Kwei! Bonjour! Buenos dias! γεια σας! Buongiorno! こんにちは! Hallo! Olá! Привет!
Saying "Hi". This is one of the first words you try to master when learning a new language. A simple word, but one that allows us to establish a first contact with others ...
There is no age to learn a new language. Whether it's to further your education, to advance your career, to travel, to forge bonds, or to learn and nourish yourself from another culture.
The benefits of learning a new language are numerous and can even have repercussions on aging.(1) Indeed, several researchers are examining whether learning a new language can improve the quality of life of older adults and delay the onset of severe cognitive impairment.
What research tells us
A recent systematic review of seven studies examined the effects of learning a new language on cognitive abilities in healthy older adults.(2)
Despite some methodological shortcomings, such as the absence of control groups or differences in the intervention period, these studies reveal that learning a new language helps to maintain or improve cognitive abilities. Formal language classes have been shown to improve working memory, while playful activities to learn a new language have positive effects on attention. Bilingual individuals who learn a third language perform better in certain tasks, compared to unilingual individuals who learn a second language as adults.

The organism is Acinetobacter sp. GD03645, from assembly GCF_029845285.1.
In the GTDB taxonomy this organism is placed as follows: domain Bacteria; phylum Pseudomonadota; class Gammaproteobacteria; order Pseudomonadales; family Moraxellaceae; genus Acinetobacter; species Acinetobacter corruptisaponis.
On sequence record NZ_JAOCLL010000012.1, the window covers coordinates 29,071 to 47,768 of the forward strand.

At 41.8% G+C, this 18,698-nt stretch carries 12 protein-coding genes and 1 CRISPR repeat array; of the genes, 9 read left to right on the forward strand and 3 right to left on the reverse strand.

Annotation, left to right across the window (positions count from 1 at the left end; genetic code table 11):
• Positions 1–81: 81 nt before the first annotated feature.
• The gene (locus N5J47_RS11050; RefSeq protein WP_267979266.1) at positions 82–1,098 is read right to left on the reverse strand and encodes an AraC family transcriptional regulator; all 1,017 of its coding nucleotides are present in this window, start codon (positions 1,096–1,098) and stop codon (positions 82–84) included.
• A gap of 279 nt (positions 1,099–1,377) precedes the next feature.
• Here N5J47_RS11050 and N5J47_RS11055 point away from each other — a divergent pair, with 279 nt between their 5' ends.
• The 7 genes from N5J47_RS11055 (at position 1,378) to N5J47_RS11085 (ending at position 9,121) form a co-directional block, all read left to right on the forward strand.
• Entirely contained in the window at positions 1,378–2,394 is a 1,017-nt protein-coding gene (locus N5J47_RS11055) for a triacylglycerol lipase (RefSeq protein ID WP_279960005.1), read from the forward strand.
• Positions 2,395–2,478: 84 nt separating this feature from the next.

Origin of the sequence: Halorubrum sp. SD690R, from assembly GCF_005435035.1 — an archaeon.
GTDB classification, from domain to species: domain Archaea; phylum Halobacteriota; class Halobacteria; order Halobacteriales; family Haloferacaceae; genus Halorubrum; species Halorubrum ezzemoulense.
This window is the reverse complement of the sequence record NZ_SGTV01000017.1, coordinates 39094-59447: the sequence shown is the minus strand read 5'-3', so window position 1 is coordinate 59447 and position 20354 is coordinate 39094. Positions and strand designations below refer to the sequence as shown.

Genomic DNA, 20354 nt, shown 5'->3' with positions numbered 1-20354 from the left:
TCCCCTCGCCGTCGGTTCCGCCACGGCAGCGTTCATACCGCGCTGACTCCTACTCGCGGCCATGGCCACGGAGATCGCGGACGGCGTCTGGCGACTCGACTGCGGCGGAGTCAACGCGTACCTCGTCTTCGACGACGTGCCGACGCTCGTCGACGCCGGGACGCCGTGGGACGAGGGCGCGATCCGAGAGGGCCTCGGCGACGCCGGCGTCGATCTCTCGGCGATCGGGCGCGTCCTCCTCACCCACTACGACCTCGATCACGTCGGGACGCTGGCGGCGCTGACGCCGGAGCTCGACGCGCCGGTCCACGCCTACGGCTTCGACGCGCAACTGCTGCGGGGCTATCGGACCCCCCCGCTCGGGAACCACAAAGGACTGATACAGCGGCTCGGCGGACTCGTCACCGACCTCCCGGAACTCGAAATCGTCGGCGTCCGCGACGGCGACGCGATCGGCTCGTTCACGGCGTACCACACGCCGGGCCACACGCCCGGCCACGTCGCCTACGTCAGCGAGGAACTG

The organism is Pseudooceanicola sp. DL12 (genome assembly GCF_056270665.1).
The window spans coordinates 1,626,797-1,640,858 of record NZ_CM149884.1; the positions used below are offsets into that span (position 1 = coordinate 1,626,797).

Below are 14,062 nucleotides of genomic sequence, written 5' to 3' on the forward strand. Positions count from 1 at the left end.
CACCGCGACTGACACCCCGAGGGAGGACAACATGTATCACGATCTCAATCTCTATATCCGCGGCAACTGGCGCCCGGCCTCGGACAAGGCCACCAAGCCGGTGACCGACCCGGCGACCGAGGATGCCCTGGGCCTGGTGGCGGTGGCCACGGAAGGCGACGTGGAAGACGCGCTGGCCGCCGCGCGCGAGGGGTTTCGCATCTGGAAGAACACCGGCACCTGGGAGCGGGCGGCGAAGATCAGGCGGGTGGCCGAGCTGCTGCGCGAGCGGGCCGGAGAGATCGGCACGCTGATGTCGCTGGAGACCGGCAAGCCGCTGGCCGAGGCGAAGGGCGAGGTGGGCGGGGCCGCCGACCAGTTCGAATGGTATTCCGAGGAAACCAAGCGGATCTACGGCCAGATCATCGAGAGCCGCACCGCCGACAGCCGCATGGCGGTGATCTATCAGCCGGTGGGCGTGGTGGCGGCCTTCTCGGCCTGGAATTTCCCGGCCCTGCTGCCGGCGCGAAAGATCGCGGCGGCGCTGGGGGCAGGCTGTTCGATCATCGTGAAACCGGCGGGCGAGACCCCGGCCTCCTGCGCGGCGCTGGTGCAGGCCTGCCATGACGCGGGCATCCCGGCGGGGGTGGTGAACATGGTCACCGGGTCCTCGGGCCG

Language classes and related activities, such as group discussions, reading, games, YouTube videos or singing in a foreign language, are easy activities to perform and are stimulating for older adults. The effect is positive on general wellbeing, including emotional wellbeing. Findings showed that older adults who learn another language feel more optimistic, confident, and proud.
In addition, in-person classes are great opportunities to socialize, to build strong social bonds among learners, and can foster greater integrating into society. Moreover, the positive cognitive effects of learning another language are due in part to the stimulation of social wellbeing.
Several resources are available to help you learn a new language:
Register for a course: Many language courses are offered online. You can also find out about available online or in-person courses at your local public library, community recreation and cultural centres, or educational institutions.
Immerse yourself in a new language: Tune in to radio channels from all over the world on your computer or mobile device. This will allow you to sharpen your ear to the rhythm of a new language. Online streaming platforms also offer films and tv series in the language of your choice. You can add subtitles to help you in your learning.
Help revitalize Indigenous languages: The Truth and Reconciliation Commission of Canada has identified the revitalization of Indigenous languages as one of the pillars in building a pact of reconciliation. The Government of Canada has identified many tools, courses, exercises and other resources for teaching and learning Indigenous languages.
Now, what would you like to learn today?